Chapter

Conclusions: Comedy and the Hebrew Bible

Melissa A. Jackson

in Comedy and Feminist Interpretation of the Hebrew Bible

Published in print July 2012 | ISBN: 9780199656776
Published online September 2012 | e-ISBN: 9780191742170 | DOI: http://dx.doi.org/10.1093/acprof:oso/9780199656776.003.0012

Series: Oxford Theological Monographs

Conclusions: Comedy and the Hebrew Bible

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Myriad links draw connections among the texts studied here. This intertextuality knits these individual pieces into a larger work, and comedy is one of the pervasive threads woven throughout this work. One prominent link is the recurrence of the ‘foreigner’, reflective of the Israelite quest to remain a distinctive people, over against ‘the other’ nations. However, identification of the other is not uncomplicated in the Hebrew Bible, as foreign ‘friendlies’ emerge and as ridiculing the other is bound up with self‐ridicule as well. Another recurrent thread in these texts and in comedy is violence. Ironically, comedy can simultaneously condone and condemn violence, enacting it in the story world to demonstrate its futility in the ‘real’ world. A final conclusion is to observe the meeting place of comic incongruity and religious conviction. At this meeting point emerges an inverted reality where the immediate and less‐than‐ideal reality gives way to the promised and hoped‐for salvation.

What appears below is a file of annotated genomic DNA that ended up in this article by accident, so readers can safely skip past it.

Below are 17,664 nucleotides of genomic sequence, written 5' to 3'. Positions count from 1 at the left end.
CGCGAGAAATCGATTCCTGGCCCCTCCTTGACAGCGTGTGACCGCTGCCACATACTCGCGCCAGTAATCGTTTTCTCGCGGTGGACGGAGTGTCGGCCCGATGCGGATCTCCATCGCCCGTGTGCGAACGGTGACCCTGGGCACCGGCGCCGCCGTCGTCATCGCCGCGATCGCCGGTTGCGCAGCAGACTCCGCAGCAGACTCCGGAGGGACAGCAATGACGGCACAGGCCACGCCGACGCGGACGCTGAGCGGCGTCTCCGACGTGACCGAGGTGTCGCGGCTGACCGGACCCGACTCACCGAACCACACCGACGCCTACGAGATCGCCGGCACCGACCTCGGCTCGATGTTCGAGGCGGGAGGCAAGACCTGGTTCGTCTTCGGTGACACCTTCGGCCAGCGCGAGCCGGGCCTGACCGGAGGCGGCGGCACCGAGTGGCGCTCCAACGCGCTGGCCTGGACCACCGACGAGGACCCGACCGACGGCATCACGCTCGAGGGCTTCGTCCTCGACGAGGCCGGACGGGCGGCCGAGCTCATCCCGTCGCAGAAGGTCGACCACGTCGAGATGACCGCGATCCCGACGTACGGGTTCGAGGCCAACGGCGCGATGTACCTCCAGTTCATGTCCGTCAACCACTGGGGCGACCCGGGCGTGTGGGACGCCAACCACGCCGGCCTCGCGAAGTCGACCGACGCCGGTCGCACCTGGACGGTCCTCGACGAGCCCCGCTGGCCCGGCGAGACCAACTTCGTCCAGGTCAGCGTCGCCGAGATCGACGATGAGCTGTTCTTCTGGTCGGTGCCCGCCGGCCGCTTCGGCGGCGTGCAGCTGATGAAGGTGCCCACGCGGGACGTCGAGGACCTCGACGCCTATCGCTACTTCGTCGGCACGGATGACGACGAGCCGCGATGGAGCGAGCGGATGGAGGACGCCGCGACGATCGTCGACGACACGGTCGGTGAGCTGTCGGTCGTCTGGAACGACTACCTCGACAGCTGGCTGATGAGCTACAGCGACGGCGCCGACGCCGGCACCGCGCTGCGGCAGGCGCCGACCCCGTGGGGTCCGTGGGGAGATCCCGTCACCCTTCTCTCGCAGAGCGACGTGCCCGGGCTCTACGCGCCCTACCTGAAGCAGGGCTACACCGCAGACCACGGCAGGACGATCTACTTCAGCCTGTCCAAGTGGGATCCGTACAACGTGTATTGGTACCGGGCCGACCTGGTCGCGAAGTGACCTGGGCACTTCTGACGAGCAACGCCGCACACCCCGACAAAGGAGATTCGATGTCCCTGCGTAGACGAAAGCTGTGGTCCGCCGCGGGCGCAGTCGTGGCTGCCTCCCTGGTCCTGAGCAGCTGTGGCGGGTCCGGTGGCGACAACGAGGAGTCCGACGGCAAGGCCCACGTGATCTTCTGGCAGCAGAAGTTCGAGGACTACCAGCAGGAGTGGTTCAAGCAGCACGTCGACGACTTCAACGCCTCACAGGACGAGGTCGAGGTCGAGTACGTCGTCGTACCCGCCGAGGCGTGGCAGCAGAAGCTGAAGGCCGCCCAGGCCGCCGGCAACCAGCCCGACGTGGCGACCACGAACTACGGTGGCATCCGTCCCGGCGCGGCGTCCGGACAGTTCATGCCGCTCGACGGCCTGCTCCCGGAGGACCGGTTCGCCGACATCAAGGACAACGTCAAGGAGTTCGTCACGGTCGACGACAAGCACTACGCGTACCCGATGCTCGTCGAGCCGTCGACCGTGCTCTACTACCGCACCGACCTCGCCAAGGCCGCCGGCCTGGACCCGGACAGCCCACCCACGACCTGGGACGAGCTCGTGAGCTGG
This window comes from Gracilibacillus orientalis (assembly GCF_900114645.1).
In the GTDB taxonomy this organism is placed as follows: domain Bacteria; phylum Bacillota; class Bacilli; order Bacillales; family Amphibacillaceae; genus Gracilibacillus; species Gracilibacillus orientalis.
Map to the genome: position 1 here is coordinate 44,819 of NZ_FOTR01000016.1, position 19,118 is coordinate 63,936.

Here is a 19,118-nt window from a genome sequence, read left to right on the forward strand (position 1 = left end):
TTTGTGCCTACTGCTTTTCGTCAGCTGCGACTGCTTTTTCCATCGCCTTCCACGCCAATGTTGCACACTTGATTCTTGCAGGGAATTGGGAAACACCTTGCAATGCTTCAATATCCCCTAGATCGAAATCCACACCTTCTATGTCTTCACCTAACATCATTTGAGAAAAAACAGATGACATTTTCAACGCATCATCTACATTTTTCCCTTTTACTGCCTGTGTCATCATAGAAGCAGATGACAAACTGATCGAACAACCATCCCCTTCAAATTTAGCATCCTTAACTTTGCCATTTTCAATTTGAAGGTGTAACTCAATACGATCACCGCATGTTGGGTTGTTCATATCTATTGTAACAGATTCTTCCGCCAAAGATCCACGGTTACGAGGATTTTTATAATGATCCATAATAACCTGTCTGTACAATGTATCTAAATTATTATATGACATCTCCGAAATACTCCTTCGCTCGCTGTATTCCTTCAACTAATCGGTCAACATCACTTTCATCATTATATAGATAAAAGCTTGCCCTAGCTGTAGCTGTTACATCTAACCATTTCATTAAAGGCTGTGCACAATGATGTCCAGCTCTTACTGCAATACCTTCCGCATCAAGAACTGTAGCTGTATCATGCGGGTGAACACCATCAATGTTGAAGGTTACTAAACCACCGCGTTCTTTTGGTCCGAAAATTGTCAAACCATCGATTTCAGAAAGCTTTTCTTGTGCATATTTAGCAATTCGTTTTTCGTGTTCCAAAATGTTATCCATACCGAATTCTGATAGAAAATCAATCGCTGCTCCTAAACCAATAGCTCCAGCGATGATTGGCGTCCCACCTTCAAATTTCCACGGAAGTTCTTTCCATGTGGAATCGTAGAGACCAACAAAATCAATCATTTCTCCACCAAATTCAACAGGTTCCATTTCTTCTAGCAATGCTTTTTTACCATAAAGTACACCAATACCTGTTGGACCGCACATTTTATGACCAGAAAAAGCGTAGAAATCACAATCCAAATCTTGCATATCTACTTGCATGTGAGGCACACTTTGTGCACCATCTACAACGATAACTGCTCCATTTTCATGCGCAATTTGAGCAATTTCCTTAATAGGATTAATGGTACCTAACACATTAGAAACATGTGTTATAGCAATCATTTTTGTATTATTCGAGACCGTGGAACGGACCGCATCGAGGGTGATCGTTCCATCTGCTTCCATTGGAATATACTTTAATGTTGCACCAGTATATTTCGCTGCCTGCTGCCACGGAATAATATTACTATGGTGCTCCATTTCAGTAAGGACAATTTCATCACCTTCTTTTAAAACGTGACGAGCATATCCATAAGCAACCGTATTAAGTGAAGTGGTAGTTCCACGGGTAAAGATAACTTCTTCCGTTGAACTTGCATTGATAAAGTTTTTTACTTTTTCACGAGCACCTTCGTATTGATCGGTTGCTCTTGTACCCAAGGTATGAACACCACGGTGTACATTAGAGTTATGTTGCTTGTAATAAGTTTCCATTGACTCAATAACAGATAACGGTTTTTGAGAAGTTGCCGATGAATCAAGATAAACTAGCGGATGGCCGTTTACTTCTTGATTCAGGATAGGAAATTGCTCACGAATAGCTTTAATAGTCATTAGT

Keywords: comedy; comic; foreigner; incongruity; intertextuality; salvation; the other; violence

Chapter.  4826 words. 

Subjects: Biblical Studies

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